This fall the North Dakota general election ballot has eight measures. Please make sure that you prepare yourself to understand each of them before you vote. This article addresses Measure 3.
Measure 3 changes the North Dakota Constitution to implement major changes in the way our colleges and universities are managed and governed. For the past seventy years a citizen board and commissioner or chancellor have worked with college presidents creating a system that is one of the best in the nation. Pioneers who settled and organized our state recognized the need for access to quality education and put enabling language into the North Dakota Constitution. In North Dakota, whether you are a recent high school graduate or a person seeking to change careers, you have access to a variety of higher education options. You can attend a nearby college or take classes online. Once a selected program is completed the knowledge gained, your credentials will be recognized throughout the US as being from a quality institution.
As a farm kid growing on the border of Steele and Traill counties, close to Mayville, Fargo and Grand Forks I had several options for post high school education. Graduating from Clifford High School in a graduating class of ten, I first chose the “big school”, NDSU, but soon learned that Mayville was a better fit to continue the type of close and personal education I was used to. Our current system still gives our young people choices. Eventually, I did attend both NDSU and UND for another degree but I’m glad all those initial options were available or my life and the life of my family may have been very different.
I believe Measure Three is a poorly written attempt to react to the recent controversy between the State Board of Higher Education (SBHE) and the North Dakota Legislature. It was sponsored by Representatives Carlson, Martinson, Nathe, and Vigesaa and Senators Grindberg, Hogue, and Schaible; a group of legislators wanting more government control over higher education. This change in the ND Constitution from an independent eight member volunteer board who hires a chancellor to a three-member commission appointed by the governor and approved by the legislature creates a potentially serious challenge to accreditation by the Higher Learning Commission (HLC). Measure Three alters the ND Constitution to create a unique higher education governance structure. Of the other 49 states, not one has the structure proposed in Measure 3.
The HLC requires that institutions meet certain uniform guidelines to be granted accredited status, sending a message that a standard of excellence has been met. My degrees from accredited institutions tell others that I graduated from a program that has met standards recognized throughout the United States.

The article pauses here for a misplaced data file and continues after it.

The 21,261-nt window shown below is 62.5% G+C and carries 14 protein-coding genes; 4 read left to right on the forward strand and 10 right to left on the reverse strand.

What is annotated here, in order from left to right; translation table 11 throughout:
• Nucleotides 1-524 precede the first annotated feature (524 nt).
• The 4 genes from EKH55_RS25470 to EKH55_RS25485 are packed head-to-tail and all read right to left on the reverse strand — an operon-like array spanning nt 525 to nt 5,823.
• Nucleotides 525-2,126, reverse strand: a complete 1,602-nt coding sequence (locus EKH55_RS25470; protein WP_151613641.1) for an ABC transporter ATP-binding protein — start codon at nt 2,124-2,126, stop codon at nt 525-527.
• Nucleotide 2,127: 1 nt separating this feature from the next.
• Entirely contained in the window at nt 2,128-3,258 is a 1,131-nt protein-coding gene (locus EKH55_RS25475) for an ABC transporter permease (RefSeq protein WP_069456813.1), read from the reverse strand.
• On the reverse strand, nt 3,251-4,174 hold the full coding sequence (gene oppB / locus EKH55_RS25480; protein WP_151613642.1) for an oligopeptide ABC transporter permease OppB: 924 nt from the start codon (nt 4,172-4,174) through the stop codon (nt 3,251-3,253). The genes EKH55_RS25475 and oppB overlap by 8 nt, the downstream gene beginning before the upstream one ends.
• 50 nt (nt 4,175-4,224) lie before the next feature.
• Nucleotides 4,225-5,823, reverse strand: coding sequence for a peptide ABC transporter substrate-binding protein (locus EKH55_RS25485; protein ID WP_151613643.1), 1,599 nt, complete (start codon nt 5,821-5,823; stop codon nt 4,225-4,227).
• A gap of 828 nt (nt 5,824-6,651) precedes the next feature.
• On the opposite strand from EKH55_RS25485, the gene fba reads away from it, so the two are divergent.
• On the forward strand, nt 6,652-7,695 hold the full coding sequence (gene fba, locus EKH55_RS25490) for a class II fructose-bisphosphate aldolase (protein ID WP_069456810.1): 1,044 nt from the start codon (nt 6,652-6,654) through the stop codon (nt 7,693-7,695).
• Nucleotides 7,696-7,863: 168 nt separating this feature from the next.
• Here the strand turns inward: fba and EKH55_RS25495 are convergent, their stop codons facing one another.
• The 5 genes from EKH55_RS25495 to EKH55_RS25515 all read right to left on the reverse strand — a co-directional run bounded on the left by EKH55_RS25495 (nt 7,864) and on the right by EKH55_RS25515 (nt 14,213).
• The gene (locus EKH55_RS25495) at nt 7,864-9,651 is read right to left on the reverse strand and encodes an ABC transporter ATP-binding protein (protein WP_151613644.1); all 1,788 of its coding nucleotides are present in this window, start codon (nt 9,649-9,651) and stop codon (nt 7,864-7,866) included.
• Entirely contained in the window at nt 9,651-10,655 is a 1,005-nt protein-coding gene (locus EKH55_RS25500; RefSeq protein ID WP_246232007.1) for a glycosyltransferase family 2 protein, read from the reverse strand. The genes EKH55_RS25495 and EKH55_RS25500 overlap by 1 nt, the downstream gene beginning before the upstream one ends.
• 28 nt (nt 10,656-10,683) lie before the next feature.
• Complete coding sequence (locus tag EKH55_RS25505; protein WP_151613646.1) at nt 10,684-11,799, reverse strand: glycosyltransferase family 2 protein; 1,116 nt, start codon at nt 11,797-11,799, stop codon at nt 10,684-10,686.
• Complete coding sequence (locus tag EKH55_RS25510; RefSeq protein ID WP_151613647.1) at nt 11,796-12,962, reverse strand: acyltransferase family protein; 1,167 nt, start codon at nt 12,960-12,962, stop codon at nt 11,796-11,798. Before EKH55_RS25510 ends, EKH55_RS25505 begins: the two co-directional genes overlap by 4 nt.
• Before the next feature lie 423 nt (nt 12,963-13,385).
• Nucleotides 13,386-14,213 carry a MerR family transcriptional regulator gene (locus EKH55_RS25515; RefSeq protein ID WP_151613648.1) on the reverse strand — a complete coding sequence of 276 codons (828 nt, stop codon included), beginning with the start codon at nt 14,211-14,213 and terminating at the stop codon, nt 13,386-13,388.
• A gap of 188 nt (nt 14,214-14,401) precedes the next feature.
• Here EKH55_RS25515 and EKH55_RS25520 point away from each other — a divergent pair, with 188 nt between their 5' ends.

Dr. Ellen Chaffee, during her professional career, spent time at three North Dakota universities as well as the SBHE office. She made the following statement after reviewing the wording of Measure 3:
(Measure Three) “…Jeopardizes the accreditation status of all NDUS institutions. Without accreditation, students cannot get federal student aid or transfer their courses to accredited institutions. Those who can will transfer out of state before the loss of accreditation takes effect. The value of all NDUS degrees will decline and the institutions will be unable to hire qualified faculty. Ultimately, institutions will close.”
A second troublesome issue with Measure Three deals with the potential for a change in mission.
Currently, the ND Constitution specifically lists eight institutions and cities with the following statement of location and mission:
“The state university and school of mines, at Grand Forks, with their substations; The state agricultural college and experiment station, at Fargo, with their substations; The school of science, at Wahpeton; The state normal schools and teachers colleges, at Valley City, Mayville, Minot, and Dickinson; The school of forestry, at Bottineau.”
Measure 3 lists all eleven cities, but is less specific about higher education presence or mission. It states:
“..., the commission shall provide “public higher education at sites that include Bismarck, Bottineau, Devils Lake, Dickinson, Fargo, Grand Forks, Mayville, Minot, Valley City, Wahpeton, and Williston.”
Providing “public higher education at sites…” is a much different statement from current law and could allow the Commission to make major changes in a community by determining which facilities are physically present or by regulating what programs of learning or research exist at a certain school.
Finally, it’s important to note that, because this is a change to the North Dakota Constitution, it will be nearly impossible for the newly created Commission, the Governor or the Legislature to fix any of the unknown consequences of this new governing structure.
This dramatic and unnecessary change in governance jeopardizes our excellent system of colleges and universities. I will be voting no.